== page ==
How to set up your VoIP service in 5 easy steps with RingCentral

Landline phone services are slowly but surely going the way of the dinosaur, with more individuals relying solely on their mobile devices for making calls. Businesses, however, have continued to rely on traditional landlines for professional use, but that’s also changing now thanks to internet-based VoIP services from providers like RingCentral, one of the most popular and highest-rated names in the business.

VoIP, or “voice over internet protocol,” simply uses the internet rather than landlines or cell networks to provide voice services. It makes perfect sense considering the internet is just a method for transmitting data quickly across large distances – after all, the internet originally used our telephone lines to do just that.

A good VoIP service like RingCentral is different than a landline phone in a few ways: First and foremost, VoIP is simpler and more affordable for small businesses to set up and manage than the complex and costly phone systems that larger companies typically use. Also, since it’s done over the internet and largely cloud-based, VoIP gives you more than just voice communication with additional features such as group chat, automatic recording, voicemail-to-text conversion, app-based network management, and video conferencing.

The process of choosing and setting up your VoIP service is surprisingly easy:

  1. Determine how many users you’ll have on your network. For a business, this will boil down to yourself and your employees. This important first step is the biggest factor in determining what sort of service package you’ll require.
  2. Assess your office’s internet speed. Your VoIP provider will do the heavy lifting when it comes to managing data in the cloud, but as this all works over the internet, you still need a connection capable of handling the load. You can test out your internet speeds to determine if they’re capable of supporting VoIP. If they can’t, consider upgrading your internet service.
  3. Decide what you actually need and are willing to pay for. VoIP is cheaper than a large enterprise-level landline setup, but there’s no need to get carried away by paying for a bunch of stuff you don’t need. Write down what features you know you need and will use (for instance, a good mobile app or video conferencing software), what features you’d like but aren’t absolutely necessary, and set a reasonable budget for all of it.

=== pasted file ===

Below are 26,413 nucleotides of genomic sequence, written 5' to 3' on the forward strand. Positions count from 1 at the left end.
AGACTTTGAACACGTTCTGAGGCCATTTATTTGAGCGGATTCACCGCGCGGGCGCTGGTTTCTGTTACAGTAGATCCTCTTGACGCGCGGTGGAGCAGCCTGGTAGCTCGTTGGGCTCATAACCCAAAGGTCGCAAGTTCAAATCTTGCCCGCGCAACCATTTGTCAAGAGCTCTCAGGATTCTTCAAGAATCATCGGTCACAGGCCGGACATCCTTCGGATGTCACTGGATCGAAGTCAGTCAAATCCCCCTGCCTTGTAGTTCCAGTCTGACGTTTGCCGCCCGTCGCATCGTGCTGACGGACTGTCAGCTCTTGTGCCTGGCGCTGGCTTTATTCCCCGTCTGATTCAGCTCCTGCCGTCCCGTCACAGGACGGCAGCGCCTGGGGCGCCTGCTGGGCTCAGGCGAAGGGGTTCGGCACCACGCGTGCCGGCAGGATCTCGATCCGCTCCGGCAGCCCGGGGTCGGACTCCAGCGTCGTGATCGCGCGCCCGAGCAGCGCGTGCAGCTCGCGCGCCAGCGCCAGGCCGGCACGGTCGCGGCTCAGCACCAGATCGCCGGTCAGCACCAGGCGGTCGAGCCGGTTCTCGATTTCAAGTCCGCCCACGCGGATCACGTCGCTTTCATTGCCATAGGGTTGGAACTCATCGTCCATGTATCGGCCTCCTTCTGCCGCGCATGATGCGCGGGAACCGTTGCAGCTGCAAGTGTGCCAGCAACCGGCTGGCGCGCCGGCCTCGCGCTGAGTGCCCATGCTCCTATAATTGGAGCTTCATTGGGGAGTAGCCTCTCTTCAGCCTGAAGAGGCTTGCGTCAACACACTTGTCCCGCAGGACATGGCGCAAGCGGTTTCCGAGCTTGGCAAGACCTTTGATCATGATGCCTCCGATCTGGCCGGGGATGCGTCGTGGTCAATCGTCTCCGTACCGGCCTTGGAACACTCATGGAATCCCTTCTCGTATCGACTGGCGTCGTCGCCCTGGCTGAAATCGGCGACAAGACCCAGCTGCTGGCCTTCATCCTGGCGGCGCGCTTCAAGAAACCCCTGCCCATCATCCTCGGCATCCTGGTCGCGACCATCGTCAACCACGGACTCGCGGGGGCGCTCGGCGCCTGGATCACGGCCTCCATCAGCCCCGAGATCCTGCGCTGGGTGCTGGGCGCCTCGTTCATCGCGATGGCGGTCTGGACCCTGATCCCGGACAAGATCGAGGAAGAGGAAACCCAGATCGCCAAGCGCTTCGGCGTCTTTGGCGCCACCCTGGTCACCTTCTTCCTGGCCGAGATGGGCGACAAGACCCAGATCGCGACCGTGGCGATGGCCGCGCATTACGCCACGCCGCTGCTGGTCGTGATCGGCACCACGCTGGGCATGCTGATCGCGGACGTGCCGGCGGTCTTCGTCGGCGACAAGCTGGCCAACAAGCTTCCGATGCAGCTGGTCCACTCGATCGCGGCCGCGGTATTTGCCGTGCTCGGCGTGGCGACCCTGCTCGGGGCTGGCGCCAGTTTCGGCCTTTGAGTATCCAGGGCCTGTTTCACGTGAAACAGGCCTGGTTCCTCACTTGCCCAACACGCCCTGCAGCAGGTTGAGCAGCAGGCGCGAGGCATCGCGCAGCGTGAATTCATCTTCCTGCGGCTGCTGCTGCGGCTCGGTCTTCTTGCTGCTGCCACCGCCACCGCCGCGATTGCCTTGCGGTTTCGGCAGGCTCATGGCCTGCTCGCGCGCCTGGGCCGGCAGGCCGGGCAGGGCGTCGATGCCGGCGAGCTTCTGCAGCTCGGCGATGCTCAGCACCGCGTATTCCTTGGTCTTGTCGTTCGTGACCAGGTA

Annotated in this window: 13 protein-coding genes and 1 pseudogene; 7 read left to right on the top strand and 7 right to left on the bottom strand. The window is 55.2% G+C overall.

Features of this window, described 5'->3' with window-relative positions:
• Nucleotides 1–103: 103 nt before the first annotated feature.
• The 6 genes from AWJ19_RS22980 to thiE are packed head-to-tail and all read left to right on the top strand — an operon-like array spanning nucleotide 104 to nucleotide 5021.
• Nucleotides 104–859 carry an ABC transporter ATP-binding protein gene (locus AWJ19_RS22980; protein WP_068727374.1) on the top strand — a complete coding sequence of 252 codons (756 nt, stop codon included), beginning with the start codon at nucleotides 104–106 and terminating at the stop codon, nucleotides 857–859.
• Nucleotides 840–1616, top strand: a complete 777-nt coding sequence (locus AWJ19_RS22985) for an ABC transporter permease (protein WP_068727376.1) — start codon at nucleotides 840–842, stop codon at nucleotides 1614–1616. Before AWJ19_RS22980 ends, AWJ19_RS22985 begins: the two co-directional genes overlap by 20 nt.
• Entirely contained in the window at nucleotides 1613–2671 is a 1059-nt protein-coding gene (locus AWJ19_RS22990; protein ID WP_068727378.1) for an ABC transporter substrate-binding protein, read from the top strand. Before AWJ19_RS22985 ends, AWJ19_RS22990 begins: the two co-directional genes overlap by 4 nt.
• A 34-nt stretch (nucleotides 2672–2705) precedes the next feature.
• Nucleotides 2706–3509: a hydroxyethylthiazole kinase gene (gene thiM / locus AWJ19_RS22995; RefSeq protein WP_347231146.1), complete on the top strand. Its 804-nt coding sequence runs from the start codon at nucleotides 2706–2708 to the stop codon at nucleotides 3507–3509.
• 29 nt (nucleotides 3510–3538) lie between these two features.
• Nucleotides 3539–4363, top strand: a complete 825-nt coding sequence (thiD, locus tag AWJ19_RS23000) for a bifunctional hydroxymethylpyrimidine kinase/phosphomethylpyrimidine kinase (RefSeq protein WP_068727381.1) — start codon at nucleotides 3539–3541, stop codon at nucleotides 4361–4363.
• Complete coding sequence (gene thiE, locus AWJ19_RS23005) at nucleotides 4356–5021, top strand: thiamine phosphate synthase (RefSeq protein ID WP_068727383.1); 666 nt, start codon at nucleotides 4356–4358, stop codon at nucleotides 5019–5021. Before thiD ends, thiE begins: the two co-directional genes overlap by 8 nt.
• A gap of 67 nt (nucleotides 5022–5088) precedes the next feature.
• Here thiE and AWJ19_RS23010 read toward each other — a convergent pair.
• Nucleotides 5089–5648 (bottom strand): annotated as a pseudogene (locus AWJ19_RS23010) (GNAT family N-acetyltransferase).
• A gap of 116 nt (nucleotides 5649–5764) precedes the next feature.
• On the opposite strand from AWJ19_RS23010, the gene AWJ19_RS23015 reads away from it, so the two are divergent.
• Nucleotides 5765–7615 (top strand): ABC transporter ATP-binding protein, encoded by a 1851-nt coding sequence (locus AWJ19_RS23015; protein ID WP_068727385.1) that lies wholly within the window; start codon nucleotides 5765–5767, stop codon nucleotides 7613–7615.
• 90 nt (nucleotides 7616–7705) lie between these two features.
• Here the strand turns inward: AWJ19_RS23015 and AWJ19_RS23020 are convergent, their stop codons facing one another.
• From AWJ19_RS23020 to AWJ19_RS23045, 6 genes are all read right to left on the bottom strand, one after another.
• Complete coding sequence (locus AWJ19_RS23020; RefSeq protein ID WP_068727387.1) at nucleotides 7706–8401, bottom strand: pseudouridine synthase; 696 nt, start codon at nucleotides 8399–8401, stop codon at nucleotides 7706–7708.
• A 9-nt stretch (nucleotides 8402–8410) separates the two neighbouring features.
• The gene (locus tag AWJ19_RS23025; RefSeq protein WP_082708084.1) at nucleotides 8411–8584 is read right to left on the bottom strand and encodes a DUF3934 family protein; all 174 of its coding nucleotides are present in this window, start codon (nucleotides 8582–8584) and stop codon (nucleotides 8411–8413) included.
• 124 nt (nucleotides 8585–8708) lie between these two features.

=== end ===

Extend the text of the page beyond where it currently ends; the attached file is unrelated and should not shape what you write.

4. Get your hardware. Once you’ve determined your needs, you’ll have a good idea of what equipment (namely phones) you require. You can buy dedicated VoIP phones, but modern providers like RingCentral also allow you to use their services right on the computers and mobile devices you already have. This can be set up for a new user in just a few minutes.
  5. Set it all up. Since RingCentral doesn’t require any complicated network equipment, all you need to do after signing up is download and install the software for your service package if necessary (this will be done on each device), follow the instructions, and you’re ready to go within minutes.

Learn More

RingCentral offers four service tiers for small businesses. These range from the basic “Essentials” package, which supports up to 10 users and is ideal for home offices, up to the “Ultimate” package, which supports unlimited users and includes a bundle of other advanced features like automatic call recording and voicemail-to-text, among others.

Prices for these tiers range from $20 to $50 per user per month if you pay annually (note that it’s $10 more if you decide to pay by the month). Once you’ve followed the steps above and figured out what you need, then you can check out all of RingCentral’s plans and pricing right to find the right VoIP solution for your business.

We strive to help our readers find the best deals on quality products and services, and choose what we cover carefully and independently. If you find a better price for a product listed here, or want to suggest one of your own, email us at dealsteam@digitaltrends.com.

Digital Trends may earn commission on products purchased through our links, which supports the work we do for our readers.
Deals